Girl boss guide to the German autobahn

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Today was my first experience driving on the Autobahn in Germany. And let me first say that it was freaking awesome… like, videogame status.

Crossing the border from Austria to Germany was seamless. I was expecting some sort of border patrol… or an authority to stamp my passport *fingers crossed*… none of which existed. The only thing that tipped my off was that every car immediately floored it.

If you’ve never heard of the autobahn, you’re in for a treat. Brace yourself… NO SPEED LIMITS!

The rules are pretty simple. Stay in the right lane if you’re slower than anyone coming up behind you in the left lane. Some people move into the right lane after each car they pass, even if that means switching lanes every minute or so. This is the best way to avoid a a Mazerati blinking its lights at you seemingly out of the blue.

Speed limits do exist, and they seem to appear every 10 minutes or so… depending how fast you’re driving of course. The signs gradually warn of an impending speed limit, decreasing to 80 kph. The limit is usually short-lived, and then it’s back to life in the fast lane.

The freedom of the Autobahn might seem a little cray to those unfamiliar with it. One the other hand, getting a driver license in Germany is very different than America. When I got my license I remember sitting behind the wheel thinking, “I don’t actually think I know how to drive yet.”

The cost to drive in Germany is higher in both time and money. A German driver license can cost up to $3000 and requires 25-45 hours of professional instruction along with 12 hours of theory. So when that Porsche comes zipping up to you flashing its headlights, you can at least relax knowing he knows how to drive.


Guide to Driving Germany’s Autobahn

1. Always Pass on the Left.

It’s illegal to pass on the right unless there is traffic under 20 kph. Once you pass someone move over to the right lane.

2. The Left Lane is for Passing Only

The left lane is for passing, not for cruising. So pass those slower than you then get back into the right lane, unless you see someone slower coming up at a reasonable distance.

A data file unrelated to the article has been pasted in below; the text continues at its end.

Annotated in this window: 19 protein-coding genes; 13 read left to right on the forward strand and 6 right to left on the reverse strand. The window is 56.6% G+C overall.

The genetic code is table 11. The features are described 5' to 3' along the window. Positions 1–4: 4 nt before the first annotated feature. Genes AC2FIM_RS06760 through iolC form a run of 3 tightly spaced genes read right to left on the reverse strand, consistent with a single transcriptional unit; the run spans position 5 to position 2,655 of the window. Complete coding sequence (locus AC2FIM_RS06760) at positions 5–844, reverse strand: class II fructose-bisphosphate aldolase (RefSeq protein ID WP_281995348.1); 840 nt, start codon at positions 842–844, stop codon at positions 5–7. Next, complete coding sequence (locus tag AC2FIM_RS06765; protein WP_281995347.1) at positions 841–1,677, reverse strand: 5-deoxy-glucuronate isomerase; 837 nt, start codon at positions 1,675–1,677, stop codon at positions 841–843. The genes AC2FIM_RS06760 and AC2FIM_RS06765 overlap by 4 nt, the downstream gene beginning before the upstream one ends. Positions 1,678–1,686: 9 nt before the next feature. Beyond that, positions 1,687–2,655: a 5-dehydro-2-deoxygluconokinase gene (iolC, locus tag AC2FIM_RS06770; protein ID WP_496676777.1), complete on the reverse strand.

3. Only Stop on the Shoulder in Emergencies

Don’t stop on the shoulder unless it is absolutely necessary. Otherwise pull off of the autobahn.

4. Turn on Hazard Lights When Approaching Stopped Traffic

Rather than just slamming on your breaks, turn on your hazard lights when braking hard or coming up to stopped traffic. Just a friendly warning for those behind you to proceed with caution. I’m not sure why we don’t do this everywhere.

5. Flashing Headlights Means the Driver Wants to Pass

It’s now considered illegal, and often rude, to flash your headlights, so I don’t recommend adopting the habit. However, it’s still widely practiced, so I do recommend courtiously changing lanes.

6. The Autobahn’s Recommended Speed is 130 kph (81 mph)

This speed restriction is merely a suggestion. The basic rule of thumb is that you must be going a speed in which you are still in control of the car.

7. The Autobahn’s Minimum Speed is 60 kph (40 mph)

There’s no maximum speed, but there is a minimum speed. It is recommended that newbies just keep with the flow of traffic.

8. If your tires can’t handle the car’s top speed (e.g. snow tires), you need a reminder sticker on your windshield.

A sticker should be placed on the windshield to remind the dirver of the tire’s maximum speed in cases such as driving with snow tires.

Autobahn Traffic Signs

1. Derestriction Sign : Now Entering Unlimited-Speed Section.”

Sometimes the signs include a number painted behind the lines; 130, for example, means the end of the 130-kilometer-per-hour speed limit.

2. Speed Limit Sign : Speed Restriction is In Effect

Germany’s speed limit sign is a simple number, indicating maximum speed, with a red circle around it. When the speed limited section ends, you will see the derestriction sign with the former max speed.

3. No Passing

There are sporadic zones along the autobahn in which no passing is allowed. These zones usually only last a few miles before they end with a derestriciton sign.

Travel Hack

To convert kilometers to miles, drop the 0 and multiply by 6.
Example: Drop a zero off 100 kph leaves you 10 multiplied by 60 equals 60 mph.

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Showing 2 comments
  • Joleen Woods

    My brother lies in Germany, and though I’ve never been, he continues to tell me how cool the Autobahn is. It looks amazing! The road is exceptionally engineered, and so those super high speeds he keeps telling me about are not only possible, but actually quite safe for drivers. Your photos make it look like even more fun!

    • Melissa

      I did feel safer on the Autobahn than I ever have on a US highway! Well… maybe that’s not fair.

      I’ve noticed people seem to be better drivers in many places in Europe because it’s so much more difficult to get a license there. I feel like being able to drive on it with my American license is like a cheat code. lol

      Sounds like you have a free place to stay in Germany. You should definitely pay a visit!

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